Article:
Only two five seven people are waiting on line outside the cyclone fence. The tall linkwire barrier somehow stays up, ten feet tall and extending in both directions farther than anyone outside the fence has ever been. The gate is open but no one enters. I’m panting, and both slippery and sticky with sweat. But I hang back, then duck behind a tree to make sure I can’t be seen. It’s probably unnecessary. The gendarme will not notice me. He’s too busy rounding his eyes and aiming them at the men on line. Must keep them quiet.

Now the question. Put the stone down and have to pick it up again, or just hold on to it. Hold on and live for the moments when random muscle fluctuations might make it seem lighter. I drop the stone. As if I had a choice. The stone clips my right foot’s outside toe. I hear the raging voice. Didn’t jump back quickly enough. You didn’t.

But it isn’t terrible. The pain not too bad. Then the stinging.

In glances I keep tabs on the line waiting by the fence. The men’s slow half-steps forward. Their stops. Their shirts like dripping candle wax. One body falling. And staying down. An elbow rising. The gendarme exploding then grabbing his stability rail. And behind: the silent three- and four-story houses, roofed.

The line shrinks to two persons but then a guy shoves by me and brings the number back to three. Such rudeness. But OK. I made the right choice when I put my stone down. And now I have more time to focus, and to reign in my burbling nerves. To prepare to enter.

The line reduces to one last sketch of a man, stone held to chest, teetering backwards. I squat, shove my fingers in dirt, uproot my companion and go.

At fifteen steps out I waggle as if my energy is failing, then stop and raise the stone on arms that I make sure are visibly trembling. While lowering the stone onto my shoulder I sham that my legs buckle, almost bring me to ground. In profile so the gendarme can not miss it.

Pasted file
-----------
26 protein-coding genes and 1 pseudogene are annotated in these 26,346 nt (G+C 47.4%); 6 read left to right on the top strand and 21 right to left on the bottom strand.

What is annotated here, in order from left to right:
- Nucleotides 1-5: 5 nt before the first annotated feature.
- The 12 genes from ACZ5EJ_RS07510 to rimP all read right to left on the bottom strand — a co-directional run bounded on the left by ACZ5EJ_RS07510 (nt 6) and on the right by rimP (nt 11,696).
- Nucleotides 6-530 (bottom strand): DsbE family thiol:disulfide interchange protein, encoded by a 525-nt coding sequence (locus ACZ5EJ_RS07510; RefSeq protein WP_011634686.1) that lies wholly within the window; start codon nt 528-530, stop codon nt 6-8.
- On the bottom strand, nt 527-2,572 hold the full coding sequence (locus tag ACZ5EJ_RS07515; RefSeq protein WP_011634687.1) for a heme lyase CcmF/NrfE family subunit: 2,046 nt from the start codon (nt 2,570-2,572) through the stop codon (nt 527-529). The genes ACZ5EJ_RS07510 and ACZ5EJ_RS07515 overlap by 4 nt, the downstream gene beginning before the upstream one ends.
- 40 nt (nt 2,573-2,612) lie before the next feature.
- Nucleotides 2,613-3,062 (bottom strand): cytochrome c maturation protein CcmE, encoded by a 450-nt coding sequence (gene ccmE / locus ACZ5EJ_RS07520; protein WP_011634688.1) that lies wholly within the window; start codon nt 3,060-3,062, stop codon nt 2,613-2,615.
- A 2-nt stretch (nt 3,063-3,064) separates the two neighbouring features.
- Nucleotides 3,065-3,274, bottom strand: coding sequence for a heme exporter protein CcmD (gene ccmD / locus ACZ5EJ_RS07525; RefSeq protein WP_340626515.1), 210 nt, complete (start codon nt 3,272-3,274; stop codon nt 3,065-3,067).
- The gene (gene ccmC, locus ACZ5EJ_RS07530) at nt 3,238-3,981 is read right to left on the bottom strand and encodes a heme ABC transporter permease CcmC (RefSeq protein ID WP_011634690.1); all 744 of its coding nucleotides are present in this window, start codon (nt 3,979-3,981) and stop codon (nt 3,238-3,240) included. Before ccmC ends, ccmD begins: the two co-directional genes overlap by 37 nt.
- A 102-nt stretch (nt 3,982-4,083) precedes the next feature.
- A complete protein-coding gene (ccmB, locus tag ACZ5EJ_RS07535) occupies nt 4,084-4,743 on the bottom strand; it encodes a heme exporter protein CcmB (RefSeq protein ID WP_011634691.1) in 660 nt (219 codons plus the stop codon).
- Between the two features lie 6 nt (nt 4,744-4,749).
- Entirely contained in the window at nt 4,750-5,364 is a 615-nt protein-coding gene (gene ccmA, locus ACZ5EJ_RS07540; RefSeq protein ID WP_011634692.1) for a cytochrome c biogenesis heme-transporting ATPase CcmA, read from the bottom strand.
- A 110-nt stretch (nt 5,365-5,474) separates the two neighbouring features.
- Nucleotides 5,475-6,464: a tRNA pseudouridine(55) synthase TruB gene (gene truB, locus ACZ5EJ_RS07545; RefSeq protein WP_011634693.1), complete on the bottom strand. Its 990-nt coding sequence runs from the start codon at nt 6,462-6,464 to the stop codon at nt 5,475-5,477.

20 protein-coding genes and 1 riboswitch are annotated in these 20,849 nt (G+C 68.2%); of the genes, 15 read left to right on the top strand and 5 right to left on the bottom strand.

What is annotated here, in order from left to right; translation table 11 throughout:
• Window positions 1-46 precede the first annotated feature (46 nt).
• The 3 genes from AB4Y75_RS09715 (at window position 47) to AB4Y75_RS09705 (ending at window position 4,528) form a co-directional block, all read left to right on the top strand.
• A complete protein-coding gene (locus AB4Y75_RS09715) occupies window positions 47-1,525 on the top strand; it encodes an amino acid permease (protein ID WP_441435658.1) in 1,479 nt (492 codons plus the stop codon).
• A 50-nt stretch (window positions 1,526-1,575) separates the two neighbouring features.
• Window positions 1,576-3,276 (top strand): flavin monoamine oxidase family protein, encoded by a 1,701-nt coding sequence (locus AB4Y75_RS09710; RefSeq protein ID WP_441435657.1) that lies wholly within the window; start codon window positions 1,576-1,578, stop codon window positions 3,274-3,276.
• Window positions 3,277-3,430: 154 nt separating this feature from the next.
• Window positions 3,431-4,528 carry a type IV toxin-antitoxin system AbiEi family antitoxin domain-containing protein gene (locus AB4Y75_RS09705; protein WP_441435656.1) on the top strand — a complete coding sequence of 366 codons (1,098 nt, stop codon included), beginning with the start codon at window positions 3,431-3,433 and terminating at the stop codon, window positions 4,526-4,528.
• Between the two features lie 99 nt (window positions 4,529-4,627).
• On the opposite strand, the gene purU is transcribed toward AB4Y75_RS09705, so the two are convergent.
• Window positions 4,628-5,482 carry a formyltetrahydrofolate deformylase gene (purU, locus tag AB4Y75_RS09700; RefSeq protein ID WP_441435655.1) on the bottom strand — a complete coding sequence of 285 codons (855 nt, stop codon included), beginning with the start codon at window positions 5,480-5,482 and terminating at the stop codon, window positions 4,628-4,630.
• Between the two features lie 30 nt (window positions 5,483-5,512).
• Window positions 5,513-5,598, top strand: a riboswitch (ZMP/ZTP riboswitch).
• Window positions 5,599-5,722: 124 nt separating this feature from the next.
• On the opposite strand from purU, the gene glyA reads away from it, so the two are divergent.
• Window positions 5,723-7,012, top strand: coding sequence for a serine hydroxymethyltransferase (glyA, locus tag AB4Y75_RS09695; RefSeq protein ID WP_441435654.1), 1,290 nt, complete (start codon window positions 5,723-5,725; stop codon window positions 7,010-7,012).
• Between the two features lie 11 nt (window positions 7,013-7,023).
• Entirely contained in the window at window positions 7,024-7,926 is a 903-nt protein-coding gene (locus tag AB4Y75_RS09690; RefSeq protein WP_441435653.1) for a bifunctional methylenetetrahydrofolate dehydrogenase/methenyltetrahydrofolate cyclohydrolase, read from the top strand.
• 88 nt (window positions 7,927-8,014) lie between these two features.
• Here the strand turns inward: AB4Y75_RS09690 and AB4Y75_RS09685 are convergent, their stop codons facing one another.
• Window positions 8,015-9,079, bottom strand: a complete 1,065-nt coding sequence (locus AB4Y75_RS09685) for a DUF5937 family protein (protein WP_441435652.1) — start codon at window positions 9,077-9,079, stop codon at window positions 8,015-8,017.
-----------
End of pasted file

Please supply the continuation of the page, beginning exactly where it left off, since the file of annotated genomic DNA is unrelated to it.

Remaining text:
Then I approach the checkpoint. I keep the shouldered stone between my face and the gendarme, and do not turn to him, and do not talk. He is bored and lazy and shaking himself. He will not make the effort to look. I hear him chuff and grab his stability rail, then hear his feet stop whisking the ground. He is back to bearing weight. In seconds comes the nudge. The gendarme has stuck the approval seal on my stone.

Manse, four, kid, he says.

I break quick and trot towards the designated house. My heart calming even though I’m moving faster.

I pass a watercarrier bent forty degrees by the spikes draped over his shoulders. A man sprawled in a medallion of sweat-darkened dirt. Children half-horizontal under stones cross-strapped to their backs. I lug up to the distributor and lay my stone at his feet. It takes ten seconds for me to grab back my breath and unstiffen and crick myself to upright. I flex my arms and feel the blood return, knuckle seep from my eye’s corner. I say to myself: Relax. Now you can. Only then do I notice that the worldshake is down to Q1.

The distributor is tall and middle-thick, his beard a cloud of gray rusted with dust. He looks down at my drop, says nothing, peels off the seal and steps aside. A buttresser runs up. He crouches, loses his footing for a second, almost goes over then hoists the stone away.

Four is the manse with three gables, one on every side I’ve seen. The building has three stories, standing unswaying under a punk cut of angled rooflets and steep pediments. Walls made of heavy limestone, mullioned windows dark and depthless. Halfway up a girding of half-timbering, uncrumbled.